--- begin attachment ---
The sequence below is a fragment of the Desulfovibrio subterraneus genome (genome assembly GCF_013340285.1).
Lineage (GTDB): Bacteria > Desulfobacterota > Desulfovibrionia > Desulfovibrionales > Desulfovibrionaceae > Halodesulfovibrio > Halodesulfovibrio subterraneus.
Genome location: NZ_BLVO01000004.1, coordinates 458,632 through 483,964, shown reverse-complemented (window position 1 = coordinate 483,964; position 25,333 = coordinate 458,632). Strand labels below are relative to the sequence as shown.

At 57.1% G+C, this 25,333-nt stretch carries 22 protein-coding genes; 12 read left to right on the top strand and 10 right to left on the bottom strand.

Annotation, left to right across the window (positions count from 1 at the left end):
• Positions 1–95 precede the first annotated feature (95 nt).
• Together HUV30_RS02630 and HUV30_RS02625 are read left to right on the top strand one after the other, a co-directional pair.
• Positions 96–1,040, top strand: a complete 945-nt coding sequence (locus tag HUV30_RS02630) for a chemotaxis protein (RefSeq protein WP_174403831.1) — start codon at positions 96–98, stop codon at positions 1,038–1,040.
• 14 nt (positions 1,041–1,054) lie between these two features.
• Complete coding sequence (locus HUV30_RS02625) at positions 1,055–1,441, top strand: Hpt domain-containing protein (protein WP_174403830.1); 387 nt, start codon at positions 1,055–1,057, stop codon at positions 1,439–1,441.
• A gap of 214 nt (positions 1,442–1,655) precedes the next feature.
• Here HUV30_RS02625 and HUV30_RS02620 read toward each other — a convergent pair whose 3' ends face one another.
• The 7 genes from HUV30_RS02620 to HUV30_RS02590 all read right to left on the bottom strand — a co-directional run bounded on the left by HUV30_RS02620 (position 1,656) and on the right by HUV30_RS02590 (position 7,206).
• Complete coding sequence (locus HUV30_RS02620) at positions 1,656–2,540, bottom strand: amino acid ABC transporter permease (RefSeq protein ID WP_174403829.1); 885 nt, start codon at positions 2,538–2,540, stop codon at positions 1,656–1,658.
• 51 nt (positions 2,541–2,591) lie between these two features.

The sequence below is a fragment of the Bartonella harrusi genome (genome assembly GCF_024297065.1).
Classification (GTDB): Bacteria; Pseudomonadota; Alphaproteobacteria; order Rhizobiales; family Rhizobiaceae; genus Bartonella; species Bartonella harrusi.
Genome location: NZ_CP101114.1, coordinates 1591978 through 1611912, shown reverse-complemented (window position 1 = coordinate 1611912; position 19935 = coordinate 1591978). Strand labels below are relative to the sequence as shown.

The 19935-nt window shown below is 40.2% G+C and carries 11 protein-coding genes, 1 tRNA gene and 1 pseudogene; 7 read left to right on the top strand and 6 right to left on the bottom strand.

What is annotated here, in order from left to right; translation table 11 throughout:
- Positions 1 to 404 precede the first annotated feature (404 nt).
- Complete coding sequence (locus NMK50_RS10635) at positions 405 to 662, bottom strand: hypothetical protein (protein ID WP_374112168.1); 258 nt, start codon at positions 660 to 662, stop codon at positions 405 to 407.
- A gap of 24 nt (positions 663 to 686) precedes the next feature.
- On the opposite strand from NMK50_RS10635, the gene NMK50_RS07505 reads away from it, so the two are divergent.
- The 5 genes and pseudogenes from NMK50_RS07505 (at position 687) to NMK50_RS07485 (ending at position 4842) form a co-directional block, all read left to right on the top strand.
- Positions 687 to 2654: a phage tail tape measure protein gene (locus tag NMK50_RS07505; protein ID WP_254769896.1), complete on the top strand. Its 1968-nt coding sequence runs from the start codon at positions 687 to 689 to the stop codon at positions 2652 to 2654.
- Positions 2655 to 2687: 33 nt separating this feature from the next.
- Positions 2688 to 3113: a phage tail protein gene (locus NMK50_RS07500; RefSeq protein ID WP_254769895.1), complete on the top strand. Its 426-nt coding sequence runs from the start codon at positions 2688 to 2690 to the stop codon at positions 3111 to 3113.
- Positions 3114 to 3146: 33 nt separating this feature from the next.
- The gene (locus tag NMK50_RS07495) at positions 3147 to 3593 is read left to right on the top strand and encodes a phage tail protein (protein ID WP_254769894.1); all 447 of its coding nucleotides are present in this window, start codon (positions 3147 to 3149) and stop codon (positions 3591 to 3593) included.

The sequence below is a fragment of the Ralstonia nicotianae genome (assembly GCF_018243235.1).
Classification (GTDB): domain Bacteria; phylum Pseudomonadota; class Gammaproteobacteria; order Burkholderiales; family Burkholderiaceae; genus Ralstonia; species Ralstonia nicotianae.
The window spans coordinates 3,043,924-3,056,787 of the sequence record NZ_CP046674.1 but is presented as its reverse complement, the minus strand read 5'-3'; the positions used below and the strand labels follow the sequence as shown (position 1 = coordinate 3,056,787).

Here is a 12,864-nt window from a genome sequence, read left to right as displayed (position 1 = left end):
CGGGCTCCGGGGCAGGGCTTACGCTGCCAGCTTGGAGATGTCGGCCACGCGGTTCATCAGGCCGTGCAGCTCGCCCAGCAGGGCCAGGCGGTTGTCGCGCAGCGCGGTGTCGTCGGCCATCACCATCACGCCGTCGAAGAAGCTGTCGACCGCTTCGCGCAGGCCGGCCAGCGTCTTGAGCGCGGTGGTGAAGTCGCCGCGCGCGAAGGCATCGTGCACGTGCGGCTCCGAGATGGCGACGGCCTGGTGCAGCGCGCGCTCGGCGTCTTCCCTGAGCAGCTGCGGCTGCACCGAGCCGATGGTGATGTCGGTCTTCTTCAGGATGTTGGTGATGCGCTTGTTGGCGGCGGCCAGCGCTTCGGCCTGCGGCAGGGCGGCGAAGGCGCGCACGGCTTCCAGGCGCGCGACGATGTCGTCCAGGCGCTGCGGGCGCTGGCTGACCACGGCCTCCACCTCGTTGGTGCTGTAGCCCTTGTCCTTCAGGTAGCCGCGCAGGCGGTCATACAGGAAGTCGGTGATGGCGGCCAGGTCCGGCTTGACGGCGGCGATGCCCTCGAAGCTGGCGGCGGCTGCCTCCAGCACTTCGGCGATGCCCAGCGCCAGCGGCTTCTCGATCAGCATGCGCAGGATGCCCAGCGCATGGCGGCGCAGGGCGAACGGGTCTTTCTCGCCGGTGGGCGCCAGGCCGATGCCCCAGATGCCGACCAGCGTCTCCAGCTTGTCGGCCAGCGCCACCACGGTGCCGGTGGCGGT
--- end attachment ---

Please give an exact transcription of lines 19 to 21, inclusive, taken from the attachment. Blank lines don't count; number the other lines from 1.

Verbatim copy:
The 19935-nt window shown below is 40.2% G+C and carries 11 protein-coding genes, 1 tRNA gene and 1 pseudogene; 7 read left to right on the top strand and 6 right to left on the bottom strand.

What is annotated here, in order from left to right; translation table 11 throughout:
- Positions 1 to 404 precede the first annotated feature (404 nt).